The HAR did not appear to be influenced by the presence or absence of hypoventilation. The HAR findings were the same for those with and without OHS, with no significant differences, so that OHS does not appear to be a fundamental part of the pathophysiological mechanism. The differences in baseline PetCO2 (40.75 ± 4.7 vs 43.3 ± 6.1 torr, p = 0.04) and maximum PetCO2 (50.9 ± 5.6 vs 53.7 ± 7.5 torr, p = 0.052) between groups A and B were of borderline significance, and there was no significant difference in the percentage of sleep time with PetCO2 > 50 torr. Caution must be advised regarding conclusions about OHS, however, because of the small numbers of OHS subjects in our study. The 15 OHS patients out of 90 OSAHS subjects (16.7%) in our study are consistent with the published data on OHS prevalence in obstructive sleep apnea patients. There is a calculated prevalence of 0.24% for OHS in the general population and 15.75% in patients with OSAHS based on prospective studies.14–17
The weight-dependent difference in HAR was more robust in men than women, and there was a trend toward higher HAR in men compared to women within the more obese Group B. Men have a higher Pcrit than women,18 but this should render men more susceptible to apneas rather than hypopneas preferentially. Gender differences in sleep disordered breathing are not explained by ventilatory chemoresponsiveness, post-hypoxic ventilatory drive or ventilatory response to hypocapnic hypoxia.19 Men have longer pharyngeal airway length than women,20 and this may lead to increased Rup, which might lead to increased susceptibility to dynamic obstruction with more hypopneas when the extra burden of extreme obesity is added. Our findings do not appear to be dependent on race or ethnic differences, but Asians and Hispanics were underrepresented in our population compared to Caucasians and African Americans.
The genioglossal muscle is the most important pharyngeal dilator muscle in humans, and it plays a major role in the pathogenesis of obstructive sleep apnea. There is increased genioglossal fatigability in non-obese patients with OSAHS, but genioglossal endurance in obese patients with OSAHS is indistinguishable from normal.21 This suggests that there may be different pathophysiological mechanisms involved in the development of OSAHS in the different weight categories. Perhaps preserved endurance of genioglossal muscle function in the extremely obese may allow more dynamic obstruction from high Rup without the complete collapse resulting in apnea. The retained genioglossal endurance may be an adaptation of the extremely obese to continued high Rup throughout the day, rather than only during sleep. In addition to adipose tissue deposition, weight gain can result in increased muscle mass in the upper airway,22 with larger percentage of muscle in the uvula in obesity.23 This might also cause a higher Rup with less effect on the Pcrit. These presumably adaptive changes of the obese may be more pronounced and/or consistent in the extremely obese because of greater demands to maintain upper airway patency throughout the day.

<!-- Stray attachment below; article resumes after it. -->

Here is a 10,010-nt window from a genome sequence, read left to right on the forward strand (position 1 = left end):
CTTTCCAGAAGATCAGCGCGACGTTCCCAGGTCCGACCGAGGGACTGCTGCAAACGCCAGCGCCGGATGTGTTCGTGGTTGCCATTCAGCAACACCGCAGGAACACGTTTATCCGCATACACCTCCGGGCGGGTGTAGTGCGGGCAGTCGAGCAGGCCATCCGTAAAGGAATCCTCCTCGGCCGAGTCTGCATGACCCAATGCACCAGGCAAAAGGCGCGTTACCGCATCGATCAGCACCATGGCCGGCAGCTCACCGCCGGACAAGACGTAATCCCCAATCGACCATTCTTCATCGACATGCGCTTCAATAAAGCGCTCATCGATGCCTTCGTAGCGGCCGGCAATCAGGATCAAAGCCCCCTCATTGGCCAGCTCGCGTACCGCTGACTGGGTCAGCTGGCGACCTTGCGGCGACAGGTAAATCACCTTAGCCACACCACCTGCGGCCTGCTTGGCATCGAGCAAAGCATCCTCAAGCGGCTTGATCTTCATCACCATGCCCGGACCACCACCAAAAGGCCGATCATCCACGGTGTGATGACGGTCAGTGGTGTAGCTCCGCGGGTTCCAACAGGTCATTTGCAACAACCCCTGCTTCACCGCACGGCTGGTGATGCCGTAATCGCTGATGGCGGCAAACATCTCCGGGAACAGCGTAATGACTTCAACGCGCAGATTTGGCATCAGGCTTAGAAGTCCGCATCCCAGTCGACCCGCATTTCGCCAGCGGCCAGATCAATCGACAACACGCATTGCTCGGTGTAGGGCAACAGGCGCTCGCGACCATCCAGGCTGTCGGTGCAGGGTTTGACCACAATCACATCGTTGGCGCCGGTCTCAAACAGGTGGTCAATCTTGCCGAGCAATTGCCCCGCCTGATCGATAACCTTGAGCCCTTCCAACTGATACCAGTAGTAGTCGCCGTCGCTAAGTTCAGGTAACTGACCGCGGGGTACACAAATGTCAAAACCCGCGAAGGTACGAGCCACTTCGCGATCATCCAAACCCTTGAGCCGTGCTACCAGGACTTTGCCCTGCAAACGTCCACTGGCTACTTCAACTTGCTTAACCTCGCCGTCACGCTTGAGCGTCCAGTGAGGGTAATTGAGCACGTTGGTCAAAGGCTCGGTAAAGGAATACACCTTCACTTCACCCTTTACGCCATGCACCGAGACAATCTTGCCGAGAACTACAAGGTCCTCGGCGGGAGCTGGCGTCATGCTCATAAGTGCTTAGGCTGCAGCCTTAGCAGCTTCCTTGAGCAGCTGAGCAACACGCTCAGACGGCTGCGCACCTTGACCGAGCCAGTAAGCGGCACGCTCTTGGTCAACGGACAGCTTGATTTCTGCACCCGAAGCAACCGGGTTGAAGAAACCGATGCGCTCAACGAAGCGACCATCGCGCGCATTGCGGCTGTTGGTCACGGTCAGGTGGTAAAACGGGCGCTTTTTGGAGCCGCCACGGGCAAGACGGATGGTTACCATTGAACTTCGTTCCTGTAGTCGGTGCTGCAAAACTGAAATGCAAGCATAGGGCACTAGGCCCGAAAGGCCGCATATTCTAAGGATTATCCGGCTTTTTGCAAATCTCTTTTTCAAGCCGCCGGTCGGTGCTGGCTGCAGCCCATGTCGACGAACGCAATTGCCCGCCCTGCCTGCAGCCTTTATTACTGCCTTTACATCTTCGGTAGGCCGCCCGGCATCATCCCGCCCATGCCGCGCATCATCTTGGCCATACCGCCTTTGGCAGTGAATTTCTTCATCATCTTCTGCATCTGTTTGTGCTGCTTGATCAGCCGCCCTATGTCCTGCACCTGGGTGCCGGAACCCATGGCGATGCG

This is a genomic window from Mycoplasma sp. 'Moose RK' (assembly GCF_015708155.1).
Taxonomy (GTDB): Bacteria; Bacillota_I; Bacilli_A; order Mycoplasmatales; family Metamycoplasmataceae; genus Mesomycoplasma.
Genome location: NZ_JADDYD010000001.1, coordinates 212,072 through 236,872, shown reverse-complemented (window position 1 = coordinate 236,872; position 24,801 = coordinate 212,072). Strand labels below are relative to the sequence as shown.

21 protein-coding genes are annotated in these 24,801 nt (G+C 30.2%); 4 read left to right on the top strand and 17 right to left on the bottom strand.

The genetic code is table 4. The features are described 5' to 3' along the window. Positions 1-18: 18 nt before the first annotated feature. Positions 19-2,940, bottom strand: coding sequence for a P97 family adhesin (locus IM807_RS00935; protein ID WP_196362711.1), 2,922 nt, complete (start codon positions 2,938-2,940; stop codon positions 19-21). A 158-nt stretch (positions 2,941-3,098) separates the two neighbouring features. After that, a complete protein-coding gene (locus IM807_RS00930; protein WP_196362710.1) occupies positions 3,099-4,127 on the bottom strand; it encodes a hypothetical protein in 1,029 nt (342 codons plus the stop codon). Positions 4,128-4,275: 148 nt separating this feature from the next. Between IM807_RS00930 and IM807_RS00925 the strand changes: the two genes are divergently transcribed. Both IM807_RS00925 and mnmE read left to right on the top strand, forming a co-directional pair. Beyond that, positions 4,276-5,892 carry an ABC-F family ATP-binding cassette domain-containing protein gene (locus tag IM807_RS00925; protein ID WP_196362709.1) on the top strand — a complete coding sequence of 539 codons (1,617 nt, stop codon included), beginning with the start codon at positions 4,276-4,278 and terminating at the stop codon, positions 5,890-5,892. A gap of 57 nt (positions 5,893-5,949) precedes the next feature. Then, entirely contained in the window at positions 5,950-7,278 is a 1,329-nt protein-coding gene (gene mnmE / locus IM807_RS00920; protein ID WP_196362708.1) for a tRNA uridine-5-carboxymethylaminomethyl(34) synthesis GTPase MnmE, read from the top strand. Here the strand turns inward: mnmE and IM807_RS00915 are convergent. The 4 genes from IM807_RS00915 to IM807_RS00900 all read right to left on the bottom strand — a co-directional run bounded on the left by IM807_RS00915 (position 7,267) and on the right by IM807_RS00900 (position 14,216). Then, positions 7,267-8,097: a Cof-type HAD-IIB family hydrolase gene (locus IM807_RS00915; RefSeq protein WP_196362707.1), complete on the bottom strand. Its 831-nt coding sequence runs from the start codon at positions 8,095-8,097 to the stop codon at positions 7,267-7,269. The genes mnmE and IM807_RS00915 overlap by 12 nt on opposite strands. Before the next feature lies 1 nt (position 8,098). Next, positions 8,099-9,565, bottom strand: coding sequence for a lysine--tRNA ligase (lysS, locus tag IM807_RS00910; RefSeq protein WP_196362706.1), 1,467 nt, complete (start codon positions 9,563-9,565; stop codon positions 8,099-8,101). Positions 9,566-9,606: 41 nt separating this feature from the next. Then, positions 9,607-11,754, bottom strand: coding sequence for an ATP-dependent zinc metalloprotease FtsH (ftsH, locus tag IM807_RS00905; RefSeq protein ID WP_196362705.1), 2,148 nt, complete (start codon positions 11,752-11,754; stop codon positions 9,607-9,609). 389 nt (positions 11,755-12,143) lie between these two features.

Our study reinforces our hypothesis that the extremely obese (BMI ≥ 45 kg/m2) have a distinctive pattern of severe sleep disordered breathing characterized by hypopneas rather than apneas. It appears to be different from the very mild sleep disordered breathing characterized by hypopneas and respiratory effort-related arousals seen in younger, leaner subjects because of its severity with high AHI and hypoxemia, yet also different from the more usual form of obstructive sleep apnea because of the relative paucity of apneas and abundance of hypopneas. The possibility of a distinctive pathophysiology of sleep disordered breathing in these extremely obese patients remains to be further explored. If these findings are confirmed, alternative therapeutic modalities might be developed to address this form of sleep disordered breathing.
This was not an industry supported study. Dr. Castriotta has served as a consultant/advisor for Blue Cross and Blue Shield of Texas and as a consultant and co-author with the AXDEV Group. Dr. Mathew has indicated no financial conflicts of interest. The work was performed at the University of Texas Health Science Center at Houston and Memorial Hermann Hospital-Texas Medical Center, Houston, TX.
The authors especially thank Bindu Akkanti, M.D. for essential, expert assistance with statistics; and also Elverez Allen, RPSGT and Amal Abuelheiga, BS, RPSGT for technical assistance in the Sleep Disorders Center at Memorial Hermann Hospital – Texas Medical Center. Author contributions: Both authors contributed to the data analysis, the interpretation of the data and the composition of the manuscript, and take responsibility for the integrity of the work.